Baseline ranking assessment. You need to understand where you are now in order to accurately assess your future rankings. Keep a simple Excel sheet to start the process. Check weekly to begin. As you get more comfortable, check every 30 to 45 days. You should see improvements in website traffic, a key indicator of progress for your keywords. Some optimizers will say that rankings are dead. Yes, traffic and conversions are more important, but we use rankings as an indicator.

Goals and Objectives. Clearly define your objectives in advance so you can truly measure your ROI from any programs you implement. Start simple, but don’t skip this step. Example: You may decide to increase website traffic from a current baseline of 100 visitors a day to 200 visitors over the next 30 days. Or you may want to improve your current conversion rate of one percent to two in a specified period. You may begin with top-level, aggregate numbers, but you must drill down into specific pages that can improve products, services, and business sales.

Step 3: Content Optimization and Submission

Create page titles. Keyword-based titles help establish page theme and direction for your keywords.

Create meta tags. Meta description tags can influence click-throughs but aren't directly used for rankings. (Google doesn't use the keywords tag any­more.)

Place strategic search phrases on pages. Integrate selected keywords into your website source code and existing content on designated pages. Make sure to apply a sug­gested guideline of one to three keywords/phrases per content page and add more pages to complete the list. Ensure that related words are used as a natural inclu­sion of your keywords. It helps the search engines quickly determine what the page is about. A natural approach to this works best. In the past, 100 to 300 words on a page was recommended. Many tests show that pages with 800 to 2,000 words can outperform shorter ones. In the end, the users, the marketplace, content and links will determine the popularity and ranking numbers.

Develop new sitemaps for Google and Bing. Make it easier for search engines to index your website. Create both XML and HTML versions. An HTML version is the first step. XML sitemaps can easily be submitted via Google and Bing webmaster tools.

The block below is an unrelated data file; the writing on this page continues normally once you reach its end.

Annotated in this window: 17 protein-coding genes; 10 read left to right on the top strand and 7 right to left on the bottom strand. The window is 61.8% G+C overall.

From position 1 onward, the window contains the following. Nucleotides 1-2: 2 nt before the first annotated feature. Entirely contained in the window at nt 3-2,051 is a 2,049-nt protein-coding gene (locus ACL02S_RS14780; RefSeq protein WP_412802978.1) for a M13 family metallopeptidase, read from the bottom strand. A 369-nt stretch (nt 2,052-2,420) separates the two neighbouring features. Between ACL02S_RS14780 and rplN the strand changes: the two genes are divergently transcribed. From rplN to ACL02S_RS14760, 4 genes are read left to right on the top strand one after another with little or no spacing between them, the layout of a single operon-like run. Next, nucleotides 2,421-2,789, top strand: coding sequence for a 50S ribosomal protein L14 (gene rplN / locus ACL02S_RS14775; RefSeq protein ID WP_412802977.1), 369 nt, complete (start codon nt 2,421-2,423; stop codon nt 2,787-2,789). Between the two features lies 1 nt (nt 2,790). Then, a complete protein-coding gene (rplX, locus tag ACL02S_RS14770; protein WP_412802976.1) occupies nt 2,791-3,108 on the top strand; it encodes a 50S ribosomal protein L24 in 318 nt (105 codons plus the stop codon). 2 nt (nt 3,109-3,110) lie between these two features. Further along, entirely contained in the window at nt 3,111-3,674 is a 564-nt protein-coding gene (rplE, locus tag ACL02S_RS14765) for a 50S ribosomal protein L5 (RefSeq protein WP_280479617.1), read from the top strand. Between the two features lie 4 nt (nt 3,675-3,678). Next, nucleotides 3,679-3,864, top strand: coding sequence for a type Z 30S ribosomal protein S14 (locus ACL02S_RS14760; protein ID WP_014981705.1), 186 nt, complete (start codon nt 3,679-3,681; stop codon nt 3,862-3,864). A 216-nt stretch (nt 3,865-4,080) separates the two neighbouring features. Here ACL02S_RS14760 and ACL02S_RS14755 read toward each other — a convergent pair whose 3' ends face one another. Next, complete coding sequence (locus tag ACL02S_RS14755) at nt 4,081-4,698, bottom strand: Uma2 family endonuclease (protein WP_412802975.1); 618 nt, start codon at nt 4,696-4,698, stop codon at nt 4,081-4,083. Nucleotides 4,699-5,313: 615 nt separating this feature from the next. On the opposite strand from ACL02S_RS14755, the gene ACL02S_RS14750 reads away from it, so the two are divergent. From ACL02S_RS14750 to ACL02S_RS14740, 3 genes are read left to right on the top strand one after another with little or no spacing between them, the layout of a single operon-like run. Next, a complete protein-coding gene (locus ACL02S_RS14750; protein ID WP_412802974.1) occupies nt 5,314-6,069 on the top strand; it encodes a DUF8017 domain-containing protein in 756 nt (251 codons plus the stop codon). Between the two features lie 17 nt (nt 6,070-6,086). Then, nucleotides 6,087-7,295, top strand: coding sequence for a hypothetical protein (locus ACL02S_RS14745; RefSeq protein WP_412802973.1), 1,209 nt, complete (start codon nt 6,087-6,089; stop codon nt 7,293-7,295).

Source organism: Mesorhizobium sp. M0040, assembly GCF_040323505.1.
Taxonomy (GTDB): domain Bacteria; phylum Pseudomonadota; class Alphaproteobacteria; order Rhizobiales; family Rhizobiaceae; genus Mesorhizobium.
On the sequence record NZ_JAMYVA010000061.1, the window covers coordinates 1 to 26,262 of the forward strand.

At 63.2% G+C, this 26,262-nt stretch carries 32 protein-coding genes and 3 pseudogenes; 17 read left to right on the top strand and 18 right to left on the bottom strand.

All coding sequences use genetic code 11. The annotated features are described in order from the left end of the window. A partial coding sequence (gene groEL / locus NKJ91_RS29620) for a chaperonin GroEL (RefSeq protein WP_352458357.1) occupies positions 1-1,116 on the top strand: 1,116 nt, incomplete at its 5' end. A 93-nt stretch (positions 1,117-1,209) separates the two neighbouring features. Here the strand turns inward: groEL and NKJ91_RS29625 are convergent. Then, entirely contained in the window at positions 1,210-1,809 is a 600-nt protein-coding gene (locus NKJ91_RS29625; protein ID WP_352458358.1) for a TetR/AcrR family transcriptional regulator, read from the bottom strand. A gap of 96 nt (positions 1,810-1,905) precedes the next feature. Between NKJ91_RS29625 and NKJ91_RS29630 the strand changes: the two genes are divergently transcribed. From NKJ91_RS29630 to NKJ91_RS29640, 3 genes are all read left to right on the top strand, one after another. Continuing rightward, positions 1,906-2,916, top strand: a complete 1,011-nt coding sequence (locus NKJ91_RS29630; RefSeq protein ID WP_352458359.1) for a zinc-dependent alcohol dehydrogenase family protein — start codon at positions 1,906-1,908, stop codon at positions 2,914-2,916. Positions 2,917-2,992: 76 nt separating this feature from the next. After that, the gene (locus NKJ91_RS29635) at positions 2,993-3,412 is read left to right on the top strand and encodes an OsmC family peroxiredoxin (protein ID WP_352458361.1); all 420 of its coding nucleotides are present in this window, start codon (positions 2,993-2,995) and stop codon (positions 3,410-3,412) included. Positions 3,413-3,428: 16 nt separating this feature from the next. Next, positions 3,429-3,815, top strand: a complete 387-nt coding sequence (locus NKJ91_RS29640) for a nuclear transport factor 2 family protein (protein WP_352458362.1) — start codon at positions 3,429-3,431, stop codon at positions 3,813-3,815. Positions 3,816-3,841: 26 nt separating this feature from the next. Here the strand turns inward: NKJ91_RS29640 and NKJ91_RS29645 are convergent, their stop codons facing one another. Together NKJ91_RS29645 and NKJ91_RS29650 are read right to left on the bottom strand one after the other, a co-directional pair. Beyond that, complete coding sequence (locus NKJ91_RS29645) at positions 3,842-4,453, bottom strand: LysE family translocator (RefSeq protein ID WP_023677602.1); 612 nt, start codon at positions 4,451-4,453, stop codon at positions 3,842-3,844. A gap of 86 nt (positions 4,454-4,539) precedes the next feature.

Submit website to directories (limited use). Professional search marketers don’t sub­mit the URL to the major search engines, but it’s possible to do so. A better and faster way is to get links back to your site naturally. Links get your site indexed by the search engines. However, you should submit your URL to directories such as Yahoo! (paid), Business.com (paid) and DMOZ (free). Some may choose to include AdSense (google.com/adsense) scripts on a new site to get their Google Media bot to visit. It will likely get your pages indexed quickly.

Step 4: Continuous Testing and Measuring

Test and measure. Analyze search engine rankings and web traffic to determine the effectiveness of the programs you’ve implemented, including assessment of individual keyword performance. Test the results of changes, and keep changes tracked in an Excel spreadsheet, or whatever you're comfortable with.

Maintenance. Ongoing addition and modification of keywords and website con­tent are necessary to continually improve search engine rankings so growth doesn’t stall or decline from neglect. You also want to review your link strategy and ensure that your inbound and outbound links are relevant to your business. A blog can provide you the necessary structure and ease of content addition that you need. Your hosting company can typically help you with the setup/installation of a blog.

 
Posted by: EziAgent Henry
Author: Rand Fishkin and Moz Staff